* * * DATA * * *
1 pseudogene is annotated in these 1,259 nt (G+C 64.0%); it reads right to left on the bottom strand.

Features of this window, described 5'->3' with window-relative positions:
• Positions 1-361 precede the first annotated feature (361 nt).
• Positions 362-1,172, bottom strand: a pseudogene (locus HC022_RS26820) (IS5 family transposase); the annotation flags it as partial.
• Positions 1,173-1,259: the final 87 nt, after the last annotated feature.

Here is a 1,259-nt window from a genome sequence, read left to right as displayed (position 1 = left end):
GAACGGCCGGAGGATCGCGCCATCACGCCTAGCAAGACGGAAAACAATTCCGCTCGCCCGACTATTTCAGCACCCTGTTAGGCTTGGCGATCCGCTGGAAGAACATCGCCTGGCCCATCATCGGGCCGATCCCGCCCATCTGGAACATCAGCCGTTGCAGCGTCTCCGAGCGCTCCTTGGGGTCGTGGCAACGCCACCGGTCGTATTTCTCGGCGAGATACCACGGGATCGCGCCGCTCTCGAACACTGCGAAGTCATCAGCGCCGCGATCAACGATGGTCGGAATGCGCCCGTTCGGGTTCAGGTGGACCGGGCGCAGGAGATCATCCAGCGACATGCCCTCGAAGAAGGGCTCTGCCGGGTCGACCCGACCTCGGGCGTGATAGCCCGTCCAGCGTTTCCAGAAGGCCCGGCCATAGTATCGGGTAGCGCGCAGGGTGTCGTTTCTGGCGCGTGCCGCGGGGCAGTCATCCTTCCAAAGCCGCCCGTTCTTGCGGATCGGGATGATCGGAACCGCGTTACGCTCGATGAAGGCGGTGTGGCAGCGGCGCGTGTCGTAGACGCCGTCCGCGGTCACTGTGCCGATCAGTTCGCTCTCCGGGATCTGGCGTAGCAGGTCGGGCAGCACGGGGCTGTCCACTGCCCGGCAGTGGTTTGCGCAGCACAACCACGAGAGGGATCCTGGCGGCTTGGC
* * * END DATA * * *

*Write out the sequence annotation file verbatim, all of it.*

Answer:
1 pseudogene is annotated in these 1,259 nt (G+C 64.0%); it reads right to left on the bottom strand.

Features of this window, described 5'->3' with window-relative positions:
• Positions 1-361 precede the first annotated feature (361 nt).
• Positions 362-1,172, bottom strand: a pseudogene (locus HC022_RS26820) (IS5 family transposase); the annotation flags it as partial.
• Positions 1,173-1,259: the final 87 nt, after the last annotated feature.

Here is a 1,259-nt window from a genome sequence, read left to right as displayed (position 1 = left end):
GAACGGCCGGAGGATCGCGCCATCACGCCTAGCAAGACGGAAAACAATTCCGCTCGCCCGACTATTTCAGCACCCTGTTAGGCTTGGCGATCCGCTGGAAGAACATCGCCTGGCCCATCATCGGGCCGATCCCGCCCATCTGGAACATCAGCCGTTGCAGCGTCTCCGAGCGCTCCTTGGGGTCGTGGCAACGCCACCGGTCGTATTTCTCGGCGAGATACCACGGGATCGCGCCGCTCTCGAACACTGCGAAGTCATCAGCGCCGCGATCAACGATGGTCGGAATGCGCCCGTTCGGGTTCAGGTGGACCGGGCGCAGGAGATCATCCAGCGACATGCCCTCGAAGAAGGGCTCTGCCGGGTCGACCCGACCTCGGGCGTGATAGCCCGTCCAGCGTTTCCAGAAGGCCCGGCCATAGTATCGGGTAGCGCGCAGGGTGTCGTTTCTGGCGCGTGCCGCGGGGCAGTCATCCTTCCAAAGCCGCCCGTTCTTGCGGATCGGGATGATCGGAACCGCGTTACGCTCGATGAAGGCGGTGTGGCAGCGGCGCGTGTCGTAGACGCCGTCCGCGGTCACTGTGCCGATCAGTTCGCTCTCCGGGATCTGGCGTAGCAGGTCGGGCAGCACGGGGCTGTCCACTGCCCGGCAGTGGTTTGCGCAGCACAACCACGAGAGGGATCCTGGCGGCTTGGC